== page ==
Seattle Grandmaster Yasser Seirawan is a frequent and delightful visitor to Vancouver - except if you have to play him.  Not only has Yasser won the World Junior Championship, the U.S. Championship (a number of times), and defeated World Champions past and present, he is a formidable blitz and bughouse opponent - the true mark of a great player.

Duncan Suttles

Vancouver Grandmaster Duncan Suttles is famous both in British Columbia and throughout the world for his unique and creative approach to the game.  He has won the Canadian Championship and competed against the world s top players on many occasions.  He can always be counted on to have new insights into even the most standard positions.


The scores have been tabulated and double-checked; here are the winners in the 2003-2004 Vancouver junior Grand Prix (scores given in brackets).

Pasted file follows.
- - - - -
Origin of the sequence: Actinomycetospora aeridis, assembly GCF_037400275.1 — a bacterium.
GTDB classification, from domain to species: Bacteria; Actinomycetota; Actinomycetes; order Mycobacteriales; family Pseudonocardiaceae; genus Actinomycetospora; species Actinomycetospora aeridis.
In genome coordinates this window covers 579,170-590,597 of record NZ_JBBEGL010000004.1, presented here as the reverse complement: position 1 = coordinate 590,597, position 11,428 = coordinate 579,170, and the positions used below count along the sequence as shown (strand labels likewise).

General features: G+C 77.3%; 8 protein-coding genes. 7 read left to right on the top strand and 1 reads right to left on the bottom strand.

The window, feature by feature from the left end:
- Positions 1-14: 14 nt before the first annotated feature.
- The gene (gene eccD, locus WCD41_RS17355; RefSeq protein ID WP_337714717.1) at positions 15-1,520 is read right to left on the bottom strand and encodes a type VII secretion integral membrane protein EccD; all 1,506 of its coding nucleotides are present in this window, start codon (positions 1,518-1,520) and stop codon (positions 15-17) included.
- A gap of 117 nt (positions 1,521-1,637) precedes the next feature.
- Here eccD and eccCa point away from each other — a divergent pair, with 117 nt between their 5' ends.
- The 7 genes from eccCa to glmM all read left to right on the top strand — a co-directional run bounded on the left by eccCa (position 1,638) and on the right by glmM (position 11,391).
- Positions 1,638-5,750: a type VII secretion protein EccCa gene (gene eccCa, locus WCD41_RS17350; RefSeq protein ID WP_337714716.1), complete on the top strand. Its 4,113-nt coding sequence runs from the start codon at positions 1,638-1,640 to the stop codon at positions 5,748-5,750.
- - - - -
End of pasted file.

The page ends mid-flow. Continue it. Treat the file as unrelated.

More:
$200 - Fanhao Meng (16.5)
$150 - Lucas Davies (14.5)
$100 - Valentina Goutor (12.5)
$100 - Ben Daswani (12)
$50 - Andrey Kostin (10.5)
$100 - Ivan Petrov (12)
$50 - Alexander Reid (9.375)
$150 - Stefan Trandafir (14.375)
$120 - Vlad Gaciu (14.125)
$90 - Brad Wong (12)
$90 - Richard Huang (8)
$50 - Kevin Au (7.5)
[In cases where a player's rating had fluctuated substantially through the year, an average was used to determine their eligibility for class prizes.]
The prize-giving ceremony will take place at the year-end junior event on June 13 - details at http://www.chessbc.ca/party.html

Lucas Davies and Jason Feng both submitted an annotated game each from the recent Keres Memorial - thank you to you both!
Yoos,J - Davies,L [B12] Keres mem 29th Vancouver (2.3), 22.05.2004
[Lucas Davies]